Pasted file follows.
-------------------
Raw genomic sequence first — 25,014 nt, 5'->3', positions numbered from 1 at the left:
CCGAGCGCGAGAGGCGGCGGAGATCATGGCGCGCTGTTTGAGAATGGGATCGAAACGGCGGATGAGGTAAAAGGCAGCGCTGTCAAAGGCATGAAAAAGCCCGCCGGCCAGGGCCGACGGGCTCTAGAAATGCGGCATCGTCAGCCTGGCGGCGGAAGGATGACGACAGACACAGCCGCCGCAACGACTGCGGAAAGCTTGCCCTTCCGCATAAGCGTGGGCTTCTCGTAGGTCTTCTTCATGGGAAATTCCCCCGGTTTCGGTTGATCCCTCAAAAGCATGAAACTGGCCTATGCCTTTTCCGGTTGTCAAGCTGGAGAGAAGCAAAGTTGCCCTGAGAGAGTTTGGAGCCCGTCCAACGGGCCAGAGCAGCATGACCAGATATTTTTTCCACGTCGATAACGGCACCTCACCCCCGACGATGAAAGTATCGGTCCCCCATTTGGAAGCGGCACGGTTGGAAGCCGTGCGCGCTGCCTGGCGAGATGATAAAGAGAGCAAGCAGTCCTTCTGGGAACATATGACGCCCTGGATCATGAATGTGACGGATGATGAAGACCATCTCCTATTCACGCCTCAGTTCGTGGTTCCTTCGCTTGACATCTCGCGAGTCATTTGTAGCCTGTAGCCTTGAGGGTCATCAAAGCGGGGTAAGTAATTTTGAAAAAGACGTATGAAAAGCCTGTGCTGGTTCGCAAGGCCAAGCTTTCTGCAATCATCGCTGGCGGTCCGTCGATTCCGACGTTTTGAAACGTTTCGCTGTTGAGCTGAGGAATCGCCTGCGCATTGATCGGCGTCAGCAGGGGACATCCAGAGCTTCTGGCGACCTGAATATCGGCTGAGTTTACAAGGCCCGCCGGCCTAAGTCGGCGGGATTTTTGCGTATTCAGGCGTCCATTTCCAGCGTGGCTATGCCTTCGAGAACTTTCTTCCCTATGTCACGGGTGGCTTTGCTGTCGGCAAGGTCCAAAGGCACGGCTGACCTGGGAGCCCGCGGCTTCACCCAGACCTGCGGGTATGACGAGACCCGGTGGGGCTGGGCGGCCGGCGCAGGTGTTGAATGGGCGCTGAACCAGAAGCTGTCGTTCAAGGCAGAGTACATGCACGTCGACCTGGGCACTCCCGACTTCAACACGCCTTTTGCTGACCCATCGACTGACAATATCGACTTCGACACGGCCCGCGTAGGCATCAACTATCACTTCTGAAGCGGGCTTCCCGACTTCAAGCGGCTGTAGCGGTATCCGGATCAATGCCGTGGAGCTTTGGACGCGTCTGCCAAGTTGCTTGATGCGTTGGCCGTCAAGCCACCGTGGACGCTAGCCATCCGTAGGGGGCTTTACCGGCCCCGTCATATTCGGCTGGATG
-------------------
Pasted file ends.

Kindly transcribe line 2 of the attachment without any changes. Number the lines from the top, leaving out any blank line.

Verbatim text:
CCGAGCGCGAGAGGCGGCGGAGATCATGGCGCGCTGTTTGAGAATGGGATCGAAACGGCGGATGAGGTAAAAGGCAGCGCTGTCAAAGGCATGAAAAAGCCCGCCGGCCAGGGCCGACGGGCTCTAGAAATGCGGCATCGTCAGCCTGGCGGCGGAAGGATGACGACAGACACAGCCGCCGCAACGACTGCGGAAAGCTTGCCCTTCCGCATAAGCGTGGGCTTCTCGTAGGTCTTCTTCATGGGAAATTCCCCCGGTTTCGGTTGATCCCTCAAAAGCATGAAACTGGCCTATGCCTTTTCCGGTTGTCAAGCTGGAGAGAAGCAAAGTTGCCCTGAGAGAGTTTGGAGCCCGTCCAACGGGCCAGAGCAGCATGACCAGATATTTTTTCCACGTCGATAACGGCACCTCACCCCCGACGATGAAAGTATCGGTCCCCCATTTGGAAGCGGCACGGTTGGAAGCCGTGCGCGCTGCCTGGCGAGATGATAAAGAGAGCAAGCAGTCCTTCTGGGAACATATGACGCCCTGGATCATGAATGTGACGGATGATGAAGACCATCTCCTATTCACGCCTCAGTTCGTGGTTCCTTCGCTTGACATCTCGCGAGTCATTTGTAGCCTGTAGCCTTGAGGGTCATCAAAGCGGGGTAAGTAATTTTGAAAAAGACGTATGAAAAGCCTGTGCTGGTTCGCAAGGCCAAGCTTTCTGCAATCATCGCTGGCGGTCCGTCGATTCCGACGTTTTGAAACGTTTCGCTGTTGAGCTGAGGAATCGCCTGCGCATTGATCGGCGTCAGCAGGGGACATCCAGAGCTTCTGGCGACCTGAATATCGGCTGAGTTTACAAGGCCCGCCGGCCTAAGTCGGCGGGATTTTTGCGTATTCAGGCGTCCATTTCCAGCGTGGCTATGCCTTCGAGAACTTTCTTCCCTATGTCACGGGTGGCTTTGCTGTCGGCAAGGTCCAAAGGCACGGCTGACCTGGGAGCCCGCGGCTTCACCCAGACCTGCGGGTATGACGAGACCCGGTGGGGCTGGGCGGCCGGCGCAGGTGTTGAATGGGCGCTGAACCAGAAGCTGTCGTTCAAGGCAGAGTACATGCACGTCGACCTGGGCACTCCCGACTTCAACACGCCTTTTGCTGACCCATCGACTGACAATATCGACTTCGACACGGCCCGCGTAGGCATCAACTATCACTTCTGAAGCGGGCTTCCCGACTTCAAGCGGCTGTAGCGGTATCCGGATCAATGCCGTGGAGCTTTGGACGCGTCTGCCAAGTTGCTTGATGCGTTGGCCGTCAAGCCACCGTGGACGCTAGCCATCCGTAGGGGGCTTTACCGGCCCCGTCATATTCGGCTGGATG